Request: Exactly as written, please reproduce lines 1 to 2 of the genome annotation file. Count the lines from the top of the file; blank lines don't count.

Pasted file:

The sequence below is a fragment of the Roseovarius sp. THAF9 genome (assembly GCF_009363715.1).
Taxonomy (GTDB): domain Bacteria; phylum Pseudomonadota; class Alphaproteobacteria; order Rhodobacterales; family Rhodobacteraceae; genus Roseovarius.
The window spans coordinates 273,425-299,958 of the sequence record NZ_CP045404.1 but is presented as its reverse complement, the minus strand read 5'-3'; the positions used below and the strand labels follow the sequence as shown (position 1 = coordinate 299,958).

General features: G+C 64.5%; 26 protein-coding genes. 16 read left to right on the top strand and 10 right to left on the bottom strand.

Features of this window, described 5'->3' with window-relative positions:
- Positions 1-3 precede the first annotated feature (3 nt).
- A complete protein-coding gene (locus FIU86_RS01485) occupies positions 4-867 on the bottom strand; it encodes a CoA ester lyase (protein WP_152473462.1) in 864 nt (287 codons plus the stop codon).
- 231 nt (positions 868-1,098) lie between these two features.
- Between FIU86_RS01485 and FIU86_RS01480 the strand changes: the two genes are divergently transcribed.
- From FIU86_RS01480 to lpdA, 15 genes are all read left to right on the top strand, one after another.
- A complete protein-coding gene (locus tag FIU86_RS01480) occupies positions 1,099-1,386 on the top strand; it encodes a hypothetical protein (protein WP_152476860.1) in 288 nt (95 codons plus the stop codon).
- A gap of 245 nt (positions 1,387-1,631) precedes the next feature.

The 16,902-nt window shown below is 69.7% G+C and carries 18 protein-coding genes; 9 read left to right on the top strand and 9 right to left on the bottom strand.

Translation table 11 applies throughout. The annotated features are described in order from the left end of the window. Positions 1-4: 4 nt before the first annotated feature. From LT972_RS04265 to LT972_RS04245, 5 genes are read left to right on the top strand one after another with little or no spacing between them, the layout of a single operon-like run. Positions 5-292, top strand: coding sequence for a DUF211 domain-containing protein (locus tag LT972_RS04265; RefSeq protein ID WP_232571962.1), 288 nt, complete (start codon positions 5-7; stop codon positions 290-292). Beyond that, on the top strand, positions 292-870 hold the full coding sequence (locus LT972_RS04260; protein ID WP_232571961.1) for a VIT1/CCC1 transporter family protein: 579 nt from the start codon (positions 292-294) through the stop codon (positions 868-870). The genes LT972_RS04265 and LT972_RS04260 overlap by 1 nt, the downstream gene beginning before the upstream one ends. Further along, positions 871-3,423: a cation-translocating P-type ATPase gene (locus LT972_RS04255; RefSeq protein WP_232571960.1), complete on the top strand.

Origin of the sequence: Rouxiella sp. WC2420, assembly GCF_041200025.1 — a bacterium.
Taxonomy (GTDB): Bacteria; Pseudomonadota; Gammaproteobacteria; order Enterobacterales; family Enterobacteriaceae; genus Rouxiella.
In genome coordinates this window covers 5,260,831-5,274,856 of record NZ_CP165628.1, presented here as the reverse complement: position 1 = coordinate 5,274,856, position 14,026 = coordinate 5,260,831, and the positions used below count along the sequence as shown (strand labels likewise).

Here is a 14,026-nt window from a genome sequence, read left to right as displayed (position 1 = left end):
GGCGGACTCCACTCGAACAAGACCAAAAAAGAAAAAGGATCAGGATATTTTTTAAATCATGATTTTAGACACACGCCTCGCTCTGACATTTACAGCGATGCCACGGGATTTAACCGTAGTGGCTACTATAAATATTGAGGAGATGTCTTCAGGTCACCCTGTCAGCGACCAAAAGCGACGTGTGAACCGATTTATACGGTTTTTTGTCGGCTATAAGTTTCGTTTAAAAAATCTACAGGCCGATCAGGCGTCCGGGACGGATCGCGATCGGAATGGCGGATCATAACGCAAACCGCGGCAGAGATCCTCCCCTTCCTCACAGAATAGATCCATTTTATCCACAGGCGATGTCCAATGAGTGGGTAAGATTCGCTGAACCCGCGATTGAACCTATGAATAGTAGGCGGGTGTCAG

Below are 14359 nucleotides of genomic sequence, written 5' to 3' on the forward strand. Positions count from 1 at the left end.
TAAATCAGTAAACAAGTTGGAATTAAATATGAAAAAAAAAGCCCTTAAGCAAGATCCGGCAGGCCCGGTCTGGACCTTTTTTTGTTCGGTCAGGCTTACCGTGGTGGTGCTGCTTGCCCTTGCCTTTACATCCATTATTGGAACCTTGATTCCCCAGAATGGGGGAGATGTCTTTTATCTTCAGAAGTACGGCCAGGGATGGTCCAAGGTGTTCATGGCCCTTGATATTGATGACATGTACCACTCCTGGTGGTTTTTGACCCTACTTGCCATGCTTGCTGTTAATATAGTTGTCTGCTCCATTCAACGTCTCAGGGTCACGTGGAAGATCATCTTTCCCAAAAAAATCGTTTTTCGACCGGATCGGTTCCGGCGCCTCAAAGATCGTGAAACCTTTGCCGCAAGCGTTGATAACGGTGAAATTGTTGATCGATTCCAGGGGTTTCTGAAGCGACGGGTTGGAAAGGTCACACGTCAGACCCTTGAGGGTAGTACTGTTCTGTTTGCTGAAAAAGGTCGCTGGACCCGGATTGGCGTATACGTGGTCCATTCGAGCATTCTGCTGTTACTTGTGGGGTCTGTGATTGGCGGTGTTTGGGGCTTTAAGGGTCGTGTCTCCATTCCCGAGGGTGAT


The sequence below is a fragment of the Roseovarius sp. THAF9 genome (assembly GCF_009363715.1).
Taxonomy (GTDB): domain Bacteria; phylum Pseudomonadota; class Alphaproteobacteria; order Rhodobacterales; family Rhodobacteraceae; genus Roseovarius.